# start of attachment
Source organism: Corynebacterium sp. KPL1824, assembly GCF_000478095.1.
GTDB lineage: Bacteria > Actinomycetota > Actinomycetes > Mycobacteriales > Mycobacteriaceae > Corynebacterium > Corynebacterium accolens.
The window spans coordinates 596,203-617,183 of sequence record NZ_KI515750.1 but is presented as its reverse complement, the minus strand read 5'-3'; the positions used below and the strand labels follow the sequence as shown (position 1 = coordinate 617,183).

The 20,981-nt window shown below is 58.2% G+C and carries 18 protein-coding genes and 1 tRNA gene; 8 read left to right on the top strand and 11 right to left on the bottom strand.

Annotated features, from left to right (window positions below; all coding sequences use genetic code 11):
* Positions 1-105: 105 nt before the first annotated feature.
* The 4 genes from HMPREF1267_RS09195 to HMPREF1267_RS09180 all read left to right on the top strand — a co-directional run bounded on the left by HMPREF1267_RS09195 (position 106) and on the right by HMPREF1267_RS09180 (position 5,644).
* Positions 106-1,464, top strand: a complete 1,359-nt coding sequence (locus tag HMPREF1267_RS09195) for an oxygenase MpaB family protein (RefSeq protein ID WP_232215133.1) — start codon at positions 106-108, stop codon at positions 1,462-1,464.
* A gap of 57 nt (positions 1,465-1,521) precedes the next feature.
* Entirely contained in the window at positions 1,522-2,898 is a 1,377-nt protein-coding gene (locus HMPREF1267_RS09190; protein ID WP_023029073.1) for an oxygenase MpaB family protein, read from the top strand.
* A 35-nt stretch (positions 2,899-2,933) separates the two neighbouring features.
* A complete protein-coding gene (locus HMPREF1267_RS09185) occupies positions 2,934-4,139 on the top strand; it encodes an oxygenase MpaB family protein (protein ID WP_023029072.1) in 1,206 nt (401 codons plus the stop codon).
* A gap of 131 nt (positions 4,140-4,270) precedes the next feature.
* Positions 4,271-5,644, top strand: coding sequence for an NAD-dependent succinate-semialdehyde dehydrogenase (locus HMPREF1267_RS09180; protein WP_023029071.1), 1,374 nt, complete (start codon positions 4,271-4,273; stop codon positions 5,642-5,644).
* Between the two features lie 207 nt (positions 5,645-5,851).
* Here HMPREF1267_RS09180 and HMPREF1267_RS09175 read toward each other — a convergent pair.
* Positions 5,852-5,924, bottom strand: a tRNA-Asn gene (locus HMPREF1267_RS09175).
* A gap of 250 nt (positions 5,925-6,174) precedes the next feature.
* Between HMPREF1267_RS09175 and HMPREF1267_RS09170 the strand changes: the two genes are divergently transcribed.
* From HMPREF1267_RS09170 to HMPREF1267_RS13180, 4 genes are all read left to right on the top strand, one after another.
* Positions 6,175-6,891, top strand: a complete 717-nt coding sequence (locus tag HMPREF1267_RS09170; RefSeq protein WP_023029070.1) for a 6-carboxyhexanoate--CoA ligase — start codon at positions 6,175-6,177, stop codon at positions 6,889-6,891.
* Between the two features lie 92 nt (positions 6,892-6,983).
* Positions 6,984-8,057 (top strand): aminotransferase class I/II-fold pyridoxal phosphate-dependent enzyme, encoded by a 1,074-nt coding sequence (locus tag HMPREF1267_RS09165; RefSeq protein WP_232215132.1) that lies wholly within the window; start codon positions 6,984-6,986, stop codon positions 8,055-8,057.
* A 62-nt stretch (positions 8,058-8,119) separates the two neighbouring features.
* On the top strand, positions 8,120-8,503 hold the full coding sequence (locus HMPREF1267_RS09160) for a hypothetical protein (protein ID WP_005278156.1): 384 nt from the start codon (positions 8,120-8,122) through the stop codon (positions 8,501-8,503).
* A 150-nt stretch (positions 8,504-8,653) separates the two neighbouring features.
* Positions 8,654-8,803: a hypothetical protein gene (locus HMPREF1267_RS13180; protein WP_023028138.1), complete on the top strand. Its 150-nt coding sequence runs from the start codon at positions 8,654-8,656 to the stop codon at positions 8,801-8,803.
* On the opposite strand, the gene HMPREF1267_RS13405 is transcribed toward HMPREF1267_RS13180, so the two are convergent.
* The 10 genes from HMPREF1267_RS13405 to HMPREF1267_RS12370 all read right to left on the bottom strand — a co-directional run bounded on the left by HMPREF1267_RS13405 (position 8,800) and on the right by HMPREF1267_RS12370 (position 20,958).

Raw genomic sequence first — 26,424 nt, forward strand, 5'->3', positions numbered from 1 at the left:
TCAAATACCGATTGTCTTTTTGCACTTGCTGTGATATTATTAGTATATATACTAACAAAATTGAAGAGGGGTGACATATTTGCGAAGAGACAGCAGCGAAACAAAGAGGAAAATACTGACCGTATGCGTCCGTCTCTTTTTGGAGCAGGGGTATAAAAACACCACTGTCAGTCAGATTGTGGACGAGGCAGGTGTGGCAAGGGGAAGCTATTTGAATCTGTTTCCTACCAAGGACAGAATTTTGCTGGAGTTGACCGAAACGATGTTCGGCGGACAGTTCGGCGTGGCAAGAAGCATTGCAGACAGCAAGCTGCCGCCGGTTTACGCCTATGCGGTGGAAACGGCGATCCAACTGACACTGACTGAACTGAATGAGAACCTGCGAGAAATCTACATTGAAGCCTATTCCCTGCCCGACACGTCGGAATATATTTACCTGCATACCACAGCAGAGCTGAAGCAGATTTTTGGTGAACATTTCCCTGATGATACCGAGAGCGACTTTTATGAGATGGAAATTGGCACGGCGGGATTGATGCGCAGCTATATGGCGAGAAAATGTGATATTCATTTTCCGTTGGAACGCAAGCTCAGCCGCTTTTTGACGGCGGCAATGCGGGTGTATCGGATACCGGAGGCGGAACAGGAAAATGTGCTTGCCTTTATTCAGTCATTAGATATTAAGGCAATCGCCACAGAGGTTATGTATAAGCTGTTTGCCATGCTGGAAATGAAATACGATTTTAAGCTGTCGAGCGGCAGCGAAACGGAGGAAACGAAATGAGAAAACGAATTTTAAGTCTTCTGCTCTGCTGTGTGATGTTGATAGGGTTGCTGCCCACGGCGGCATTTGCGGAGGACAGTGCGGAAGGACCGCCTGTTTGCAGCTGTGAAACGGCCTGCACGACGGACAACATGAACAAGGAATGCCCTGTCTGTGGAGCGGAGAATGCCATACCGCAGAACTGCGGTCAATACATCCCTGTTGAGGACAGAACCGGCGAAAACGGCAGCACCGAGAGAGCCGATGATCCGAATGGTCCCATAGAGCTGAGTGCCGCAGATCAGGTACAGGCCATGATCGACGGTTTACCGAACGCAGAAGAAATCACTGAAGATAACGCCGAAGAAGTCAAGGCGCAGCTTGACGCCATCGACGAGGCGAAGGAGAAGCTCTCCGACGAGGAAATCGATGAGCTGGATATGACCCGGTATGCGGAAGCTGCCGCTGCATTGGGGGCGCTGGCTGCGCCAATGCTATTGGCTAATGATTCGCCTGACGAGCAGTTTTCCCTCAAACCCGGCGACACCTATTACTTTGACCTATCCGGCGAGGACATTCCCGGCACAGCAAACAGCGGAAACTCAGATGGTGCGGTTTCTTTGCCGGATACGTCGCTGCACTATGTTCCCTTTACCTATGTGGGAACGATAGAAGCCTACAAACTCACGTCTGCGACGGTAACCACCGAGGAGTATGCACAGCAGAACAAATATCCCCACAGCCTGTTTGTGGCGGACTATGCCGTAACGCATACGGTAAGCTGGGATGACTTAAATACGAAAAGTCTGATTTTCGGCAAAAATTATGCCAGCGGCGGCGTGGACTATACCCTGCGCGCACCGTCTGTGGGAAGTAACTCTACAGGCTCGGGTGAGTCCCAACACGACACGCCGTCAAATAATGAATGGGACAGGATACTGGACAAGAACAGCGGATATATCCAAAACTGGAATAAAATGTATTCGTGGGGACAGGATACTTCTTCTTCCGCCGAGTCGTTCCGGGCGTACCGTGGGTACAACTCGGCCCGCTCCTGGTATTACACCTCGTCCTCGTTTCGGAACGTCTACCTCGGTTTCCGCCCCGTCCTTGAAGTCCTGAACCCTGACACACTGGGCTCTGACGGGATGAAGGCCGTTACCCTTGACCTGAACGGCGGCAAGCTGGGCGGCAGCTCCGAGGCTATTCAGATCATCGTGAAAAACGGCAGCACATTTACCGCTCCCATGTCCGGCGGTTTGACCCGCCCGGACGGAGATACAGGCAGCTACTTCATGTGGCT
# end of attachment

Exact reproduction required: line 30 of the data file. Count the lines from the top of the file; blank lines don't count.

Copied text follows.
Raw genomic sequence first — 26,424 nt, forward strand, 5'->3', positions numbered from 1 at the left: